“Did I do the right thing?” is probably a question that many newly separated and divorced men and women ask themselves. Even though in your heart you knew separating was the best thing, time starts to bring loneliness, emptiness and fear into the mix, and it’s easy to have second thoughts about divorce.
“Maybe it could work if we both…Maybe we could try counseling again and make it work this time….Maybe if I changed…Maybe if he changed…Maybe he’d be different if I went back…I don’t want to be alone!…I can’t handle life on my own, it’s just too scary…”
These are just some second thoughts about divorce, thoughts that might go through someone’s head, trying to justify giving the marriage another chance. Many couples go back and forth one or twice or several times before either reconciling or more commonly, getting divorced.
Readers having second thoughts about divorce often e-mail me asking “Should I leave?” I try hard not to tell people what to do. I don’t encourage separation and divorce, in fact I am a huge fan of marriage—if you are with the right person and you are happy. That said, I don’t discourage separating either. It’s such a personal choice and one that no one can but you can make.
But when I received this comment from a newly separated reader, I found myself inspired because it’s obvious she is really scared, but that she is facing her fear head on, and has confidence and conviction that she did the right thing.
I spilt up with my long-term partner of 13 years. I have tried to leave before but always got scared about how I would cope on my own. I can’t remember the last I enjoyed sex or didn’t feel enraged by his ways. I lost all attraction for him a long time ago . I don’t love him but do care.
We have children and it’s hard on them but I cant live in this hole any more. I wish I would have done this years ago. If anyone is reading this and feels alone, scared and worried, just know you’re not alone. There are loads of men and women with the same fears taking this brave step every day.
I remind myself that when I want to go back, it isn’t out of love, it’s out of fear . Both he and I deserve more than that. I have explained this to him but it falls on deaf ears. This time no matter how scared I get and how alone I feel, I’m seeing it through. It is in the darkest days we grow. I’m in a dark place right now, but I know for certain that in a year or so my life will be on its way to being settled.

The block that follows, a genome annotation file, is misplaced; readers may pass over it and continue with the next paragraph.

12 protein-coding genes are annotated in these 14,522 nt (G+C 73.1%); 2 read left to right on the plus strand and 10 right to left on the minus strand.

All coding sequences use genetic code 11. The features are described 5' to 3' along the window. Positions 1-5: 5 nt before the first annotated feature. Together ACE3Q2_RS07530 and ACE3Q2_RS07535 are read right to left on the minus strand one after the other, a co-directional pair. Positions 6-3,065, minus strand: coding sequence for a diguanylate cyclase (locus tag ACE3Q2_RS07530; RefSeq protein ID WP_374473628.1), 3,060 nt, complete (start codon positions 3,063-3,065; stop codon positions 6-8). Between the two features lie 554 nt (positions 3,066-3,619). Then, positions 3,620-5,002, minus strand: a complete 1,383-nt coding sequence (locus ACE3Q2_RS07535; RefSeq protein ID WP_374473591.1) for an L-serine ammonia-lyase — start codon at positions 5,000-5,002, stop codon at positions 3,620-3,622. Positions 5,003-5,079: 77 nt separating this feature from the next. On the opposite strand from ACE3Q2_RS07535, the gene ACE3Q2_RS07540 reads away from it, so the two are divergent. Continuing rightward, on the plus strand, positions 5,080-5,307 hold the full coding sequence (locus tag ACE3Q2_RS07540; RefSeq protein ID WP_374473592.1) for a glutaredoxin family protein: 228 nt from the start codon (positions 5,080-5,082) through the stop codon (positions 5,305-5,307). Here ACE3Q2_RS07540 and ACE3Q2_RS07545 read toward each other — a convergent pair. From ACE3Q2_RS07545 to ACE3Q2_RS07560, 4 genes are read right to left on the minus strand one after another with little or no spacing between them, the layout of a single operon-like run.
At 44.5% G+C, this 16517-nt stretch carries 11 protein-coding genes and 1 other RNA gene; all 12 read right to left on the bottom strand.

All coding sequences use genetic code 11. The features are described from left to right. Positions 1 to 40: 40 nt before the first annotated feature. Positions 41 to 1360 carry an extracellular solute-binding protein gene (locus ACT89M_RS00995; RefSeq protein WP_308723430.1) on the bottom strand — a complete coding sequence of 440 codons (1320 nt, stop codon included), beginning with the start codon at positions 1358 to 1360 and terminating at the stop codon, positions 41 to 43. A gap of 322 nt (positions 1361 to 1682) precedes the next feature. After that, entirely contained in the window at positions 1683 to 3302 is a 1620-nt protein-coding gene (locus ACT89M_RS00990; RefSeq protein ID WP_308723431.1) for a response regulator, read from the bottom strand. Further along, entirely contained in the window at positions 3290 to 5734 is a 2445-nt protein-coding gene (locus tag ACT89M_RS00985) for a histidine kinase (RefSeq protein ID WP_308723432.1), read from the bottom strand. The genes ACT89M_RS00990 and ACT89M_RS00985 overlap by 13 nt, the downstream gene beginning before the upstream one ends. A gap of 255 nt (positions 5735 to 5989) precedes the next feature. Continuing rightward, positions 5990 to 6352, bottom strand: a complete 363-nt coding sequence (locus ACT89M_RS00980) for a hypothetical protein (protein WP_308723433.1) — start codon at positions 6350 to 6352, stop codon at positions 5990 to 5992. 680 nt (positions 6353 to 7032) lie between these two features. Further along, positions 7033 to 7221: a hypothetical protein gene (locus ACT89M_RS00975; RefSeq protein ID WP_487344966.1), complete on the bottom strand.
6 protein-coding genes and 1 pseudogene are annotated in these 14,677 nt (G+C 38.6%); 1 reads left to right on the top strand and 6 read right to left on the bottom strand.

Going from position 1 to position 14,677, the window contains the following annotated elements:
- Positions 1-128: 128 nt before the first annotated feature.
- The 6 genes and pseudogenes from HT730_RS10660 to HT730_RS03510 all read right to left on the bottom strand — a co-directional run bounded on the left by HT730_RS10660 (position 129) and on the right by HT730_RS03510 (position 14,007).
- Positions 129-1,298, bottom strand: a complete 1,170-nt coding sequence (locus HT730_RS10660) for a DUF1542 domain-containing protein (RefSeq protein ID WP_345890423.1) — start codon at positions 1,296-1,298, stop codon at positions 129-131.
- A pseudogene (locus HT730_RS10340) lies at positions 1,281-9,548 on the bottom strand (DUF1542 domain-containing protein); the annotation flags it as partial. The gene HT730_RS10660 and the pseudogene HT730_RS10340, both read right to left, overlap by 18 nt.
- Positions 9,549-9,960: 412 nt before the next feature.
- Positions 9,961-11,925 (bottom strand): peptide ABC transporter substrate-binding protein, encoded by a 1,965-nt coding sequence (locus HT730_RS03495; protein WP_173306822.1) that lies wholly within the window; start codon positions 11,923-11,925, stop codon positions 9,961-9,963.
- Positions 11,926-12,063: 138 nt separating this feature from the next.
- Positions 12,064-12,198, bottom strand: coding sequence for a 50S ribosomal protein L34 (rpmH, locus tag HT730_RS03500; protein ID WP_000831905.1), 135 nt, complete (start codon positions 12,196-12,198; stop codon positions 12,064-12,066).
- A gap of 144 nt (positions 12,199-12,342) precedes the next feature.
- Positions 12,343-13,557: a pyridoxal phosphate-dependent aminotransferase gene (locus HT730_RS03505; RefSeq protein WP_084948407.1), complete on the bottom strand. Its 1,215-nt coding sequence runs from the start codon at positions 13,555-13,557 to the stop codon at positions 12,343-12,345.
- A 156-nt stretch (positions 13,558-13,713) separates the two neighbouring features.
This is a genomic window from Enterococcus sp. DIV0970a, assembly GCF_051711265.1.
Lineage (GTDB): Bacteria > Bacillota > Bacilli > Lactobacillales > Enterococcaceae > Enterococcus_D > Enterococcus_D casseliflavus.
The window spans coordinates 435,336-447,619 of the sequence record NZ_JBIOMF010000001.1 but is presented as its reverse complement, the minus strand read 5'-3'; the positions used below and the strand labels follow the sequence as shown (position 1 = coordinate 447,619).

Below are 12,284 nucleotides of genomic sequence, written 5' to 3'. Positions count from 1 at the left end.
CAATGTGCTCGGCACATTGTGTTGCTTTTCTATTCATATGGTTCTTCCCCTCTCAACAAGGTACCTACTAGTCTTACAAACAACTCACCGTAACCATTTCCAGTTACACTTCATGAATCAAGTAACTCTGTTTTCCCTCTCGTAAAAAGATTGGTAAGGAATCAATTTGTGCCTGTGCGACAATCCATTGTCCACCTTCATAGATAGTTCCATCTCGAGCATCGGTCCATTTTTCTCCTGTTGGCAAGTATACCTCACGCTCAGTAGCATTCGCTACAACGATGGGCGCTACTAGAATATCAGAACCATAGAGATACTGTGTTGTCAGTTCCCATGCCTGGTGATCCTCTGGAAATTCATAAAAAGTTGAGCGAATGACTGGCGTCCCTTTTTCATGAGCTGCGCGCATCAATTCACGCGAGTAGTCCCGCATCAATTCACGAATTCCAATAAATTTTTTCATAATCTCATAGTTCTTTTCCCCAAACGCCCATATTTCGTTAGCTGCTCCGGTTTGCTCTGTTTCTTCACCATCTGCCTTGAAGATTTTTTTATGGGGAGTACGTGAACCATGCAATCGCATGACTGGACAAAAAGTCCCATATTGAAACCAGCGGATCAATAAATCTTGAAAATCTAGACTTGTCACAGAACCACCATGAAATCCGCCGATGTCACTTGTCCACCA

I pray for strength every day, to not lose faith that I’m doing the right thing. I want me. Maybe one day I will meet someone but really and honestly that’s not a priority. Getting my life stable, healing and my children are. Be strong. You left for a reason. See it through. He is not the one because you questioned it. Remember that.
My favorite quotes from this:
I remind myself that when I want to go back, it isn’t out of love, it’s out of fear.
You will know the difference. When I was going through my divorce several years ago, a friend of mine said, “Are you scared?” I replied, “Of course.” He said, “But isn’t fear of the unknown better than going back to what you know?” I never forgot that.
It is in the darkest days we grow.
What’s so hard about dark days is that you don’t realize how much you are going to benefit from the experience later. “A beaten dog is a wiser dog,” my dad used to say. Remember that this will make you not only wiser, but also stronger, smarter, more grounded, more interesting and more self-assured.
Maybe one day I will meet someone but really and honestly that’s not a priority.
Great attitude! That’s why I know she will meet someone. Her head is in the right place.
You left for a reason. See it through. He is not the one because you questioned it.
This woman is telling you to trust your gut and your heart when you have second thoughts about divorce. You made a decision, probably several times. You have probably felt this way for a long long time.
Again, I never want my readers to think I support leaving. What do I support? I support happiness and well-being of both partners (and their kids, of course). Whatever that means to you is what truly matters. I also support making the decision to separate or stay being based on what you really really see–beyond practicality or fear.
Do you see the possibility of change? If you don’t, then you know what your options are: stay with the same or leave. The question is, are you brave enough to pick the one that will lead to the most happiness and best well-being? Only you know the answer.